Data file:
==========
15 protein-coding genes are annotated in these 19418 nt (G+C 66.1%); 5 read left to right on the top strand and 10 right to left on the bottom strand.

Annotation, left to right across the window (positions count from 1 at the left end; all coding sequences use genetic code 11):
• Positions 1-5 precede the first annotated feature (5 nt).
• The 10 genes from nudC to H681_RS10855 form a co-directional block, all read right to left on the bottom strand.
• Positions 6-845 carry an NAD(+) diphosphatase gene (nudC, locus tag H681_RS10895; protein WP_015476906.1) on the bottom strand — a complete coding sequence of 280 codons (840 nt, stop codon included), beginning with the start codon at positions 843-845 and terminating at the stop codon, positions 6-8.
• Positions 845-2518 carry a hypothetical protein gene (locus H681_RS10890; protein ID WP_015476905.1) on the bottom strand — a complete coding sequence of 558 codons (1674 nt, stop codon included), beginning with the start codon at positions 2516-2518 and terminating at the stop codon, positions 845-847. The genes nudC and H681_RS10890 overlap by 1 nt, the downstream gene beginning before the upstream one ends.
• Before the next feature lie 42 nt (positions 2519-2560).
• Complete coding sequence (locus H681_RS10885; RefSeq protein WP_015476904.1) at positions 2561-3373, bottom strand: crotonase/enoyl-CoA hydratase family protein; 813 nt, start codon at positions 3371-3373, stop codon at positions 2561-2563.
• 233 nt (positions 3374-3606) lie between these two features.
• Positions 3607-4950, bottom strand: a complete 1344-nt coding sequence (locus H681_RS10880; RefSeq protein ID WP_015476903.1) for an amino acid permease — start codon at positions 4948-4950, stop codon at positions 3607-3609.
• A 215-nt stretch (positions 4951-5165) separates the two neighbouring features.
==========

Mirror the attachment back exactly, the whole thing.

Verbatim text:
15 protein-coding genes are annotated in these 19418 nt (G+C 66.1%); 5 read left to right on the top strand and 10 right to left on the bottom strand.

Annotation, left to right across the window (positions count from 1 at the left end; all coding sequences use genetic code 11):
• Positions 1-5 precede the first annotated feature (5 nt).
• The 10 genes from nudC to H681_RS10855 form a co-directional block, all read right to left on the bottom strand.
• Positions 6-845 carry an NAD(+) diphosphatase gene (nudC, locus tag H681_RS10895; protein WP_015476906.1) on the bottom strand — a complete coding sequence of 280 codons (840 nt, stop codon included), beginning with the start codon at positions 843-845 and terminating at the stop codon, positions 6-8.
• Positions 845-2518 carry a hypothetical protein gene (locus H681_RS10890; protein ID WP_015476905.1) on the bottom strand — a complete coding sequence of 558 codons (1674 nt, stop codon included), beginning with the start codon at positions 2516-2518 and terminating at the stop codon, positions 845-847. The genes nudC and H681_RS10890 overlap by 1 nt, the downstream gene beginning before the upstream one ends.
• Before the next feature lie 42 nt (positions 2519-2560).
• Complete coding sequence (locus H681_RS10885; RefSeq protein WP_015476904.1) at positions 2561-3373, bottom strand: crotonase/enoyl-CoA hydratase family protein; 813 nt, start codon at positions 3371-3373, stop codon at positions 2561-2563.
• 233 nt (positions 3374-3606) lie between these two features.
• Positions 3607-4950, bottom strand: a complete 1344-nt coding sequence (locus H681_RS10880; RefSeq protein ID WP_015476903.1) for an amino acid permease — start codon at positions 4948-4950, stop codon at positions 3607-3609.
• A 215-nt stretch (positions 4951-5165) separates the two neighbouring features.